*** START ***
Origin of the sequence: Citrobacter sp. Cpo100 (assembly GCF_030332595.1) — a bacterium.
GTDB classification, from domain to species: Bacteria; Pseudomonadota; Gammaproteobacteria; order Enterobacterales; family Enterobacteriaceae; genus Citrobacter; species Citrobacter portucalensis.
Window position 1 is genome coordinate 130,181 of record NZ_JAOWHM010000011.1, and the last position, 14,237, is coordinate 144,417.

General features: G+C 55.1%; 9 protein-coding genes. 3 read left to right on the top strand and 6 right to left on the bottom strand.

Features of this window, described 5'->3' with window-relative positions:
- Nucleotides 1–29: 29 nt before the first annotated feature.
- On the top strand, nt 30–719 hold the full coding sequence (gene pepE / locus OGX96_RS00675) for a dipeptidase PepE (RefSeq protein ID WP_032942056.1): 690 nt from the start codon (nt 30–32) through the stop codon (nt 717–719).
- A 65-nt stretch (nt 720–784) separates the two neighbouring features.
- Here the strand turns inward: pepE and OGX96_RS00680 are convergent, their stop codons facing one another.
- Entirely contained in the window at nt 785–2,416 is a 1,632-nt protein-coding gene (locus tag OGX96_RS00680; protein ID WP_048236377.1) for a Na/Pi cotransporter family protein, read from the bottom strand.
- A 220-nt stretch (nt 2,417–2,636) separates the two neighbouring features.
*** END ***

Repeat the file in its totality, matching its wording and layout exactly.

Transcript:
Origin of the sequence: Citrobacter sp. Cpo100 (assembly GCF_030332595.1) — a bacterium.
GTDB classification, from domain to species: Bacteria; Pseudomonadota; Gammaproteobacteria; order Enterobacterales; family Enterobacteriaceae; genus Citrobacter; species Citrobacter portucalensis.
Window position 1 is genome coordinate 130,181 of record NZ_JAOWHM010000011.1, and the last position, 14,237, is coordinate 144,417.

General features: G+C 55.1%; 9 protein-coding genes. 3 read left to right on the top strand and 6 right to left on the bottom strand.

Features of this window, described 5'->3' with window-relative positions:
- Nucleotides 1–29: 29 nt before the first annotated feature.
- On the top strand, nt 30–719 hold the full coding sequence (gene pepE / locus OGX96_RS00675) for a dipeptidase PepE (RefSeq protein ID WP_032942056.1): 690 nt from the start codon (nt 30–32) through the stop codon (nt 717–719).
- A 65-nt stretch (nt 720–784) separates the two neighbouring features.
- Here the strand turns inward: pepE and OGX96_RS00680 are convergent, their stop codons facing one another.
- Entirely contained in the window at nt 785–2,416 is a 1,632-nt protein-coding gene (locus tag OGX96_RS00680; protein ID WP_048236377.1) for a Na/Pi cotransporter family protein, read from the bottom strand.
- A 220-nt stretch (nt 2,417–2,636) separates the two neighbouring features.